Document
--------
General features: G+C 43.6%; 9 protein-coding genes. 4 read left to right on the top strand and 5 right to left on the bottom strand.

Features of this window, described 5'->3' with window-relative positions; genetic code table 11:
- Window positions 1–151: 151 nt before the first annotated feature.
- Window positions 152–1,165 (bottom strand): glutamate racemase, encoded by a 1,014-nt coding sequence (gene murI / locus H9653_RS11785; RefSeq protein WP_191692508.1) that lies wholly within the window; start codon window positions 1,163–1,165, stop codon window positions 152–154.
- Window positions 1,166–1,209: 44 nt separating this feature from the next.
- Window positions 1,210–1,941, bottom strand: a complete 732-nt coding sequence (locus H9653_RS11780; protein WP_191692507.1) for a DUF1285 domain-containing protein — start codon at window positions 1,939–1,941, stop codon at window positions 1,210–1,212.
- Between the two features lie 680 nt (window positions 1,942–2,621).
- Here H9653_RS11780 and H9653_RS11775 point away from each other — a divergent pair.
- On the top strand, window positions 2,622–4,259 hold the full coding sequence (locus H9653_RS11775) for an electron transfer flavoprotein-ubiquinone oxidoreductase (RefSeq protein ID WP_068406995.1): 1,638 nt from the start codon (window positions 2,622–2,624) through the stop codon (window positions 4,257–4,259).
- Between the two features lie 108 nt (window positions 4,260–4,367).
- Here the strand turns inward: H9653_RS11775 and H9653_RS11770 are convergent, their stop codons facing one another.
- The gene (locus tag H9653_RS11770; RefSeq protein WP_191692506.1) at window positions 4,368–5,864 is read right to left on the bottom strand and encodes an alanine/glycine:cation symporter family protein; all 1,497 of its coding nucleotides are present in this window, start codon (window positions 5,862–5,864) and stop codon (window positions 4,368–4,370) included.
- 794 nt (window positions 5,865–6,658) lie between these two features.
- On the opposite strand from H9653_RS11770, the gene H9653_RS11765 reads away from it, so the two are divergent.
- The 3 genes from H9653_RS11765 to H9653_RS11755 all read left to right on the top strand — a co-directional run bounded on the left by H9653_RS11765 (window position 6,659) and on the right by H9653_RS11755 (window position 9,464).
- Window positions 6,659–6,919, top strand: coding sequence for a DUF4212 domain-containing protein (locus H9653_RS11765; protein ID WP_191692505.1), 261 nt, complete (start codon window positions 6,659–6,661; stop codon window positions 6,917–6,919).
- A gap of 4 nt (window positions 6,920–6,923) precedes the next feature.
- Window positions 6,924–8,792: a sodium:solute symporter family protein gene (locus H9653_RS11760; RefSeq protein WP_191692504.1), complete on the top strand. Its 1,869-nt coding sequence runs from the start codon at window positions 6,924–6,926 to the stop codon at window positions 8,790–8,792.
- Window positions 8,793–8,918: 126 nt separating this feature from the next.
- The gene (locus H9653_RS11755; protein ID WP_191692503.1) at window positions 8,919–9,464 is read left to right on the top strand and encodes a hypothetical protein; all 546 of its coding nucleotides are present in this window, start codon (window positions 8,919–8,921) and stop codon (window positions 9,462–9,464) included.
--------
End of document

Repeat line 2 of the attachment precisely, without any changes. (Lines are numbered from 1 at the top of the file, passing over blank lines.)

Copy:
Features of this window, described 5'->3' with window-relative positions; genetic code table 11: